Thu03302017

Last update01:35:06 PM

Back You are here: Home World World News Diaspora Caribbeans among thousands in march for immigration reform

Caribbeans among thousands in march for immigration reform

persaud-demonstrates

CaribPR Wire, NEW YORK, NY, Sun. Oct. 6, 2013:  Caribbean-born, New York-based media entrepreneur and columnist, Felicia J. Persaud, was among tens of thousands in the United States joining the march nationally for Comprehensive Immigration Reform, (CIR), on Saturday, October 5, 2013. The Hard Beat Communications executive, along with Valence Williams and Menes De Griot of Guyana, were the lone Caribbean nationals joining the New York Immigration Coalition organized rally in Brooklyn, NY, as they put the spotlight on the voiceless Caribbeans who are undocumented and desperate for immigration reform yet remain in the shadows.

Carrying a sign that read simply: "Caribbeans Too Need Immigration Reform," Persaud, founder of CaribPR Wire, News Americas Now and Invest Caribbean Now, who has penned her 46th open letter to President Obama in her weekly column in the New York Amsterdam News calling for immigration reform now, got the thumbs up from Chirlane McCray, the wife of New York City mayoral front-runner, Bill de Blasio, whose roots extend to the Caribbean, as she proudly carried her sign around Cadman Plaza, Brooklyn, NY.

Then along with De Griot on the drum and Williams on the cowbells, Persaud marched over the Brooklyn Bridge Saturday afternoon along with thousands of mainly Latino advocates to send a message to President Obama and the U.S. Congress that passage of comprehensive reform reform was an issue just as important as the debt ceiling and the re-opening of the government.

"The fact the U.S. Citizenship and Immigration Service and consuls worldwide are largely open because of immigrants fees and the government shutdown has not affected them tells why the Congress needs to pass CIR now," Persaud said.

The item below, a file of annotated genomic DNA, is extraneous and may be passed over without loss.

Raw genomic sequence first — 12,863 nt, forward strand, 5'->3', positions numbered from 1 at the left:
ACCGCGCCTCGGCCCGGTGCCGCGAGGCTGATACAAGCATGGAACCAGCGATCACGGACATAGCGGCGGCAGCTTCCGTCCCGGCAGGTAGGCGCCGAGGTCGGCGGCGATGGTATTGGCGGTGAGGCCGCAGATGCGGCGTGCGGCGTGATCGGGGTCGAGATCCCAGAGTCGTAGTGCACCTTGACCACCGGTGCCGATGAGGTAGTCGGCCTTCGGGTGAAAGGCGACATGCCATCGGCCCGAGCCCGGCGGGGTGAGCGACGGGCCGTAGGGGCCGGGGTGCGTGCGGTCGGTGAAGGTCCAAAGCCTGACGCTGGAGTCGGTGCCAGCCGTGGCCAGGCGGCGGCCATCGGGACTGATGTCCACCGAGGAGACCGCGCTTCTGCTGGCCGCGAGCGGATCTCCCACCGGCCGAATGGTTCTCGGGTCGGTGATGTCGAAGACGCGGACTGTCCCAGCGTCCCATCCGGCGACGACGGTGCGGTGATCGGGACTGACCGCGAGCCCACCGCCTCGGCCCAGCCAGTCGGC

Though they were only three, the small Caribbean contingent stole the show with their rhythm and sent a clear message that the Caribbean was in the house and also needed immigration reform.

"It's beyond incomprehensible that some three million Caribbean people can party each year down Eastern Parkway in Brooklyn, New York but only three of us can show up to make our voices heard for something that is important to thousands in our community," said Persaud.

The march by tens of thousands nationally took place on the 100th day anniversary since the passage of the Border Security, Economic Opportunity, and Immigration Modernization Act  in the Senate. The Republican controlled House has refused to bring the measure to a vote, insisting they will address the hot button issue through smaller bills only but has yet to bring any bills to the House floor.

The rally was held under the theme, "National Day of Immigrant Dignity and Respect," and came just days after House Democrats introduced their own immigration bill in the U.S. House of Representatives, calling too for immigration reform and a path to citizenship for 11 plus million undocumented immigrants in the United States.